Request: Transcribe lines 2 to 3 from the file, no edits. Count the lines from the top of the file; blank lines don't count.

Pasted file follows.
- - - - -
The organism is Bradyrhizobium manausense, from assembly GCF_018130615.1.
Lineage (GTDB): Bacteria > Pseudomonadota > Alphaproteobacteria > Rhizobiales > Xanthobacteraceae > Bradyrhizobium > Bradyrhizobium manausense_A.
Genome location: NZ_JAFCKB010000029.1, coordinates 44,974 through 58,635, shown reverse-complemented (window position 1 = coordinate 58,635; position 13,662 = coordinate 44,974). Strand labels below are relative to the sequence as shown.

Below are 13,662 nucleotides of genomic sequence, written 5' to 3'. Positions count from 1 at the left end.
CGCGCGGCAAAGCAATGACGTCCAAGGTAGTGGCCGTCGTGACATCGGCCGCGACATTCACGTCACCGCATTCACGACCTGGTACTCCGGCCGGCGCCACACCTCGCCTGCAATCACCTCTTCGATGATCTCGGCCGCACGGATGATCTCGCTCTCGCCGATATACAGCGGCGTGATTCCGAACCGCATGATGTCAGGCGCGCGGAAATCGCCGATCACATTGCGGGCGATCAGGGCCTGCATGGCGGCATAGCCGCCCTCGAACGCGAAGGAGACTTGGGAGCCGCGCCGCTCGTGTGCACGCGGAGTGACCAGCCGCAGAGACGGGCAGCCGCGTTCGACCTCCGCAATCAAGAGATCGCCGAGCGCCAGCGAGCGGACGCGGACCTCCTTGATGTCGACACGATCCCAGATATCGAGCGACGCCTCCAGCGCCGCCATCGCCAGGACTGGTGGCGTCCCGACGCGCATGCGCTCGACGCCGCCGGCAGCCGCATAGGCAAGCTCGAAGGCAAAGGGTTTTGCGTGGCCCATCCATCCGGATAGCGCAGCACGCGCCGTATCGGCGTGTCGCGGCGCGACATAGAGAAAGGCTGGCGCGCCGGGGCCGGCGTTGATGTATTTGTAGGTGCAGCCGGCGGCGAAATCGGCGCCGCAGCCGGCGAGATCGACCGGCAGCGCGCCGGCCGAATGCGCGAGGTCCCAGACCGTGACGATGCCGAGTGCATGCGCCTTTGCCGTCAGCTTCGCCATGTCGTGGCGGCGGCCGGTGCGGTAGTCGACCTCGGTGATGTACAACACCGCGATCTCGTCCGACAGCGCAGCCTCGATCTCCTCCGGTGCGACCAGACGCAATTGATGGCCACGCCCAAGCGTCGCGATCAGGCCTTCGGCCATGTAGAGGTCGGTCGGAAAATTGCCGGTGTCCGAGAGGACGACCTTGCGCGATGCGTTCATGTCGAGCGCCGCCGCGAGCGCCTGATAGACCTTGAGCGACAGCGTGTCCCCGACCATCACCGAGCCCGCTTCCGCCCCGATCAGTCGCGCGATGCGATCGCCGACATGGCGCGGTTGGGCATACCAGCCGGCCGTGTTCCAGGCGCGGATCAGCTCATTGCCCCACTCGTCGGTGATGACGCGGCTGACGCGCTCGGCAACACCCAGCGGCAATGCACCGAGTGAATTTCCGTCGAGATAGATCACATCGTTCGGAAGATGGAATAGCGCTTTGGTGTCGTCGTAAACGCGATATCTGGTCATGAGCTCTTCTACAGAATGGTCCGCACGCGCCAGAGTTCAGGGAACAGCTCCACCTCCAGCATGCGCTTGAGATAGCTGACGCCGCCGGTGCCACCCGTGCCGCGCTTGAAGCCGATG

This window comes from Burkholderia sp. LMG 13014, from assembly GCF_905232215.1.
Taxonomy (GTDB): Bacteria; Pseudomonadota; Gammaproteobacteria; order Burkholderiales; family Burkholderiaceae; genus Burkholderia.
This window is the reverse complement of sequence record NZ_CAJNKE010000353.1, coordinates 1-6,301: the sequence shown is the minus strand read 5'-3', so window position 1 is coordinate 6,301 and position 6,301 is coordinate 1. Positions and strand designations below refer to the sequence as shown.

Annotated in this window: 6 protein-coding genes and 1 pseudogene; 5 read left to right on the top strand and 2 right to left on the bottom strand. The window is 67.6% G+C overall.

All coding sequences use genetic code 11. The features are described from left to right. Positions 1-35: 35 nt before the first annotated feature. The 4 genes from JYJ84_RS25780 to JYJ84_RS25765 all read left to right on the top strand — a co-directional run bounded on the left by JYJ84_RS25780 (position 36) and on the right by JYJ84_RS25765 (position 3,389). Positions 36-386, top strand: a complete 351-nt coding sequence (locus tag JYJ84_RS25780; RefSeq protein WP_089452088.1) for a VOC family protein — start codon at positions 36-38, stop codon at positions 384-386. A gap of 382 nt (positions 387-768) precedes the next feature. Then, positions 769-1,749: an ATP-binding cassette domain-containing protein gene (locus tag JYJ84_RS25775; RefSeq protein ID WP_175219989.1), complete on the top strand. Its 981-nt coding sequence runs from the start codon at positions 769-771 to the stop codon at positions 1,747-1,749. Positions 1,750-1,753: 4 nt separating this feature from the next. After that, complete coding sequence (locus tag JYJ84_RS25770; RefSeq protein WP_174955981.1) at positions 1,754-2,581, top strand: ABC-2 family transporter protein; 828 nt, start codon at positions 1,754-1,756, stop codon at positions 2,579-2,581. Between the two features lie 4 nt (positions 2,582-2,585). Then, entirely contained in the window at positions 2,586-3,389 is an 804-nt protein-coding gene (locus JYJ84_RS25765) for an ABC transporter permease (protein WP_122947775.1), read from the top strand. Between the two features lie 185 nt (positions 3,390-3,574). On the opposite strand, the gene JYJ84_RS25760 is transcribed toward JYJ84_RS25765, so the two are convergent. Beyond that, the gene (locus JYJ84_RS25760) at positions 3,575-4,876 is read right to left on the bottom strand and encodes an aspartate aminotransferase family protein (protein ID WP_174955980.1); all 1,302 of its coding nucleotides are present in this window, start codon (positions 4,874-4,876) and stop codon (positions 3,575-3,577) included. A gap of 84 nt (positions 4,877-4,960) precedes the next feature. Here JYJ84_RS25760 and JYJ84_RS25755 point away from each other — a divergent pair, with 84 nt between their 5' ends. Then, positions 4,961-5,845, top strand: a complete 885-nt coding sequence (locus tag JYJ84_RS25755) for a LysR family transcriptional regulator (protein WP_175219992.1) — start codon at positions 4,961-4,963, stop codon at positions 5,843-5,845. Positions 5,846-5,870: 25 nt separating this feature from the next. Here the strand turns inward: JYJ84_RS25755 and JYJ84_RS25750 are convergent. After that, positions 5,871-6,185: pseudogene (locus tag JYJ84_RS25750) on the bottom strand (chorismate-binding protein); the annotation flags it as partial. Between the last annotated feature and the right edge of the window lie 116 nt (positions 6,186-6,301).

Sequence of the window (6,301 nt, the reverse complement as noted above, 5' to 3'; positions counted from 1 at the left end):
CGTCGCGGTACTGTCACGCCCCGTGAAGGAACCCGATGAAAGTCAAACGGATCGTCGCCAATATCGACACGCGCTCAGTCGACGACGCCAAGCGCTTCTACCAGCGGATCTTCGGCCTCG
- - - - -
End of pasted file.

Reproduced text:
Lineage (GTDB): Bacteria > Pseudomonadota > Alphaproteobacteria > Rhizobiales > Xanthobacteraceae > Bradyrhizobium > Bradyrhizobium manausense_A.
Genome location: NZ_JAFCKB010000029.1, coordinates 44,974 through 58,635, shown reverse-complemented (window position 1 = coordinate 58,635; position 13,662 = coordinate 44,974). Strand labels below are relative to the sequence as shown.